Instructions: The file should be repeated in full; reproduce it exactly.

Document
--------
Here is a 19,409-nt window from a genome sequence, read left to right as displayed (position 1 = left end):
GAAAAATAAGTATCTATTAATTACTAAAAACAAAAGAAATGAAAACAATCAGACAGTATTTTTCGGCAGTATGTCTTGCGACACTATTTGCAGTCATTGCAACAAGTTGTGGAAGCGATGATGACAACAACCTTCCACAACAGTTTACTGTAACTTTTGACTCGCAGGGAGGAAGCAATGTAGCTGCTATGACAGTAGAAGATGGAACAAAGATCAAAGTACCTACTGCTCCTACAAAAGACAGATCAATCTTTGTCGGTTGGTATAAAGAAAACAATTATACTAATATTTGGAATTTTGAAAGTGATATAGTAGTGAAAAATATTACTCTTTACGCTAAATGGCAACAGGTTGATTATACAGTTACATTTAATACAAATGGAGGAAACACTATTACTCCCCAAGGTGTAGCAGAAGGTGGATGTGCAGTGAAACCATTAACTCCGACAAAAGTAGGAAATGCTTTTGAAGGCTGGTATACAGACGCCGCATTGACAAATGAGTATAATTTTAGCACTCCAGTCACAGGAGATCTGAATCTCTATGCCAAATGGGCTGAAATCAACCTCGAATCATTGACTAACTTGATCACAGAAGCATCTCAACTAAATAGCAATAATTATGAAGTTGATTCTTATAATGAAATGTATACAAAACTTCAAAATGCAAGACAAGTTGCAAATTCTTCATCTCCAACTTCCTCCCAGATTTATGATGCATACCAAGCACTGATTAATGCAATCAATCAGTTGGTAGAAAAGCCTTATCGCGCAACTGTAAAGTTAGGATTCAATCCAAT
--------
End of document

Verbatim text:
Here is a 19,409-nt window from a genome sequence, read left to right as displayed (position 1 = left end):
GAAAAATAAGTATCTATTAATTACTAAAAACAAAAGAAATGAAAACAATCAGACAGTATTTTTCGGCAGTATGTCTTGCGACACTATTTGCAGTCATTGCAACAAGTTGTGGAAGCGATGATGACAACAACCTTCCACAACAGTTTACTGTAACTTTTGACTCGCAGGGAGGAAGCAATGTAGCTGCTATGACAGTAGAAGATGGAACAAAGATCAAAGTACCTACTGCTCCTACAAAAGACAGATCAATCTTTGTCGGTTGGTATAAAGAAAACAATTATACTAATATTTGGAATTTTGAAAGTGATATAGTAGTGAAAAATATTACTCTTTACGCTAAATGGCAACAGGTTGATTATACAGTTACATTTAATACAAATGGAGGAAACACTATTACTCCCCAAGGTGTAGCAGAAGGTGGATGTGCAGTGAAACCATTAACTCCGACAAAAGTAGGAAATGCTTTTGAAGGCTGGTATACAGACGCCGCATTGACAAATGAGTATAATTTTAGCACTCCAGTCACAGGAGATCTGAATCTCTATGCCAAATGGGCTGAAATCAACCTCGAATCATTGACTAACTTGATCACAGAAGCATCTCAACTAAATAGCAATAATTATGAAGTTGATTCTTATAATGAAATGTATACAAAACTTCAAAATGCAAGACAAGTTGCAAATTCTTCATCTCCAACTTCCTCCCAGATTTATGATGCATACCAAGCACTGATTAATGCAATCAATCAGTTGGTAGAAAAGCCTTATCGCGCAACTGTAAAGTTAGGATTCAATCCAAT